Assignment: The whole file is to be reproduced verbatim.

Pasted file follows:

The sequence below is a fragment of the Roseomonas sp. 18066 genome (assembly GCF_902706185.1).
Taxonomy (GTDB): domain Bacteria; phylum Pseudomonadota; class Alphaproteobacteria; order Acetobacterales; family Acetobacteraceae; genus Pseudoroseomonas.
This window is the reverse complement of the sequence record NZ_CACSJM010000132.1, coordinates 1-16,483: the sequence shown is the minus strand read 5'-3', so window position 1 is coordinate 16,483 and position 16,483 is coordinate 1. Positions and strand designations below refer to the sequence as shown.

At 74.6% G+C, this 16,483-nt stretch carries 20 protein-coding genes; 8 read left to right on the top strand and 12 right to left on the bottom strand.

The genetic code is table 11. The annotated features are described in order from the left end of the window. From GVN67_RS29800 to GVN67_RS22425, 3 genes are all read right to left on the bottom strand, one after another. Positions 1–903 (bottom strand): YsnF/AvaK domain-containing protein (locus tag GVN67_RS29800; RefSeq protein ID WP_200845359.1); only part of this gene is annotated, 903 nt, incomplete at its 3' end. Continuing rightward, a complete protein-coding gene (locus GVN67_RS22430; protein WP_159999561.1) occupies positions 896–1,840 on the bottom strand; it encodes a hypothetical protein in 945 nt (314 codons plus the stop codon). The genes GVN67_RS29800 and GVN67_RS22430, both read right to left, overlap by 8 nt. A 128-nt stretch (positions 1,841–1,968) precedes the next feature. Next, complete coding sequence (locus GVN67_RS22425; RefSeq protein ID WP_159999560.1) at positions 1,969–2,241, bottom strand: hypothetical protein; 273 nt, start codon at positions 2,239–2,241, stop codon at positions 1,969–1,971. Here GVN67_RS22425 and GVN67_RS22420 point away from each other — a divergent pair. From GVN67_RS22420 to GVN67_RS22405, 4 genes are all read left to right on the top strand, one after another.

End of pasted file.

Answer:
The sequence below is a fragment of the Roseomonas sp. 18066 genome (assembly GCF_902706185.1).
Taxonomy (GTDB): domain Bacteria; phylum Pseudomonadota; class Alphaproteobacteria; order Acetobacterales; family Acetobacteraceae; genus Pseudoroseomonas.
This window is the reverse complement of the sequence record NZ_CACSJM010000132.1, coordinates 1-16,483: the sequence shown is the minus strand read 5'-3', so window position 1 is coordinate 16,483 and position 16,483 is coordinate 1. Positions and strand designations below refer to the sequence as shown.

At 74.6% G+C, this 16,483-nt stretch carries 20 protein-coding genes; 8 read left to right on the top strand and 12 right to left on the bottom strand.

The genetic code is table 11. The annotated features are described in order from the left end of the window. From GVN67_RS29800 to GVN67_RS22425, 3 genes are all read right to left on the bottom strand, one after another. Positions 1–903 (bottom strand): YsnF/AvaK domain-containing protein (locus tag GVN67_RS29800; RefSeq protein ID WP_200845359.1); only part of this gene is annotated, 903 nt, incomplete at its 3' end. Continuing rightward, a complete protein-coding gene (locus GVN67_RS22430; protein WP_159999561.1) occupies positions 896–1,840 on the bottom strand; it encodes a hypothetical protein in 945 nt (314 codons plus the stop codon). The genes GVN67_RS29800 and GVN67_RS22430, both read right to left, overlap by 8 nt. A 128-nt stretch (positions 1,841–1,968) precedes the next feature. Next, complete coding sequence (locus GVN67_RS22425; RefSeq protein ID WP_159999560.1) at positions 1,969–2,241, bottom strand: hypothetical protein; 273 nt, start codon at positions 2,239–2,241, stop codon at positions 1,969–1,971. Here GVN67_RS22425 and GVN67_RS22420 point away from each other — a divergent pair. From GVN67_RS22420 to GVN67_RS22405, 4 genes are all read left to right on the top strand, one after another.